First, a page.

Expanding on this theme in another post, Dr. O lamented the fact that grad student training tends to be a little light in the grantsmanship department. She went on to explain why grant writing seems like (is) such a Herculean task and why putting it off to the last minute is not a wise strategy.

When I joined the lab, my research project R01 funding had just been renewed for another 5 years, so I was able to pretty much keep my nose to the bench, and produce data, abstracts, and papers…until around my 4th year when it was time to start working on the competitive renewal. Wait…wha? I look back and picture myself coming up for air and then looking around to find myself on Mars. I had to learn pretty quickly about what goes into a grant submission. Blood, sweat, and a lot of tears, as it turned out. And I think some brain cells were sacrificed as well.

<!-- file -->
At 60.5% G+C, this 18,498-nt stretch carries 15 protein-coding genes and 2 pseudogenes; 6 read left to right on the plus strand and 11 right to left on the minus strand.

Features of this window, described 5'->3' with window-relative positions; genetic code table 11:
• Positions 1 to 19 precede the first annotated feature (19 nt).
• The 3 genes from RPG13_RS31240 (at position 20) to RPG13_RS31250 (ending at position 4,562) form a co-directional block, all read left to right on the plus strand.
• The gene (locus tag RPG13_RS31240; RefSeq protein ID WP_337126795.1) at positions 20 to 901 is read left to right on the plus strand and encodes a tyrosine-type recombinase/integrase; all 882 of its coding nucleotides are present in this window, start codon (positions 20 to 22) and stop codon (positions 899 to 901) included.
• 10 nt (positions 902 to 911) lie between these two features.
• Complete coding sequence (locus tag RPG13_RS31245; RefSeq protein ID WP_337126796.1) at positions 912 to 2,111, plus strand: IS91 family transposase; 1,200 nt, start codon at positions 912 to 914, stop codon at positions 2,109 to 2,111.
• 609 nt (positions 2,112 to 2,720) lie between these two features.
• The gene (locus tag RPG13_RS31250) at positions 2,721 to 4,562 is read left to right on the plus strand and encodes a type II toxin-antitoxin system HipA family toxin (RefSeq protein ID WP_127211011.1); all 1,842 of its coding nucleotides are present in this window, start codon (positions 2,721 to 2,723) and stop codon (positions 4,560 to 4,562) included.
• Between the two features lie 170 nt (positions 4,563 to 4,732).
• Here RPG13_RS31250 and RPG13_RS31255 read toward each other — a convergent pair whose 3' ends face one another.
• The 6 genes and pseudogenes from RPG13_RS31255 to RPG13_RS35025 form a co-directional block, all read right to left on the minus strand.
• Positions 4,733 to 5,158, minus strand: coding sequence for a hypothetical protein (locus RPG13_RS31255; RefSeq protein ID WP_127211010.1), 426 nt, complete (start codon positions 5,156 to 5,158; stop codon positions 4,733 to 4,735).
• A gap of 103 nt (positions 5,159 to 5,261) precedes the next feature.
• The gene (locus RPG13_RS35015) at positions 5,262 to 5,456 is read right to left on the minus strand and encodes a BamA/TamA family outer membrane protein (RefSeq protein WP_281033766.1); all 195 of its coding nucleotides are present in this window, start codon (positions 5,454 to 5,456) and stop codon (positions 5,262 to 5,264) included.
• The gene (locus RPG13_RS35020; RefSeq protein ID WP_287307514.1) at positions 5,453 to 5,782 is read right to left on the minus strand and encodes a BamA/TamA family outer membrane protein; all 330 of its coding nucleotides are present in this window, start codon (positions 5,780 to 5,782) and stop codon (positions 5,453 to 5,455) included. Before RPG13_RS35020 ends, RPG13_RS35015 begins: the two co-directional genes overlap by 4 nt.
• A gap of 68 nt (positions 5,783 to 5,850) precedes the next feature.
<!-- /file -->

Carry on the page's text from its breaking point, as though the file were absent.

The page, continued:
So I’ll add another three cents to make it an even nickel – immediately upon joining their thesis lab, grad students should be handed a copy of the grant(s) that is funding their research. It should be required reading. Students should have an understanding of where their research fits into the aims of the grant, how their data will support future grant applications and inform the direction of the next 5 years of research, as well as how the grant fits into the overall research goals of the lab. (In defense of my advisor, she excelled at sharing her vision with us in yearly State-of-the-Lab addresses.) While reading the grant will help grad students appreciate what grant writing entails, I would further suggest that every graduate student, whether or not they intend to pursue a career in academia, needs to help prepare a grant submission before they are allowed to graduate. (Sorry guys, it’s for your own good, I promise.)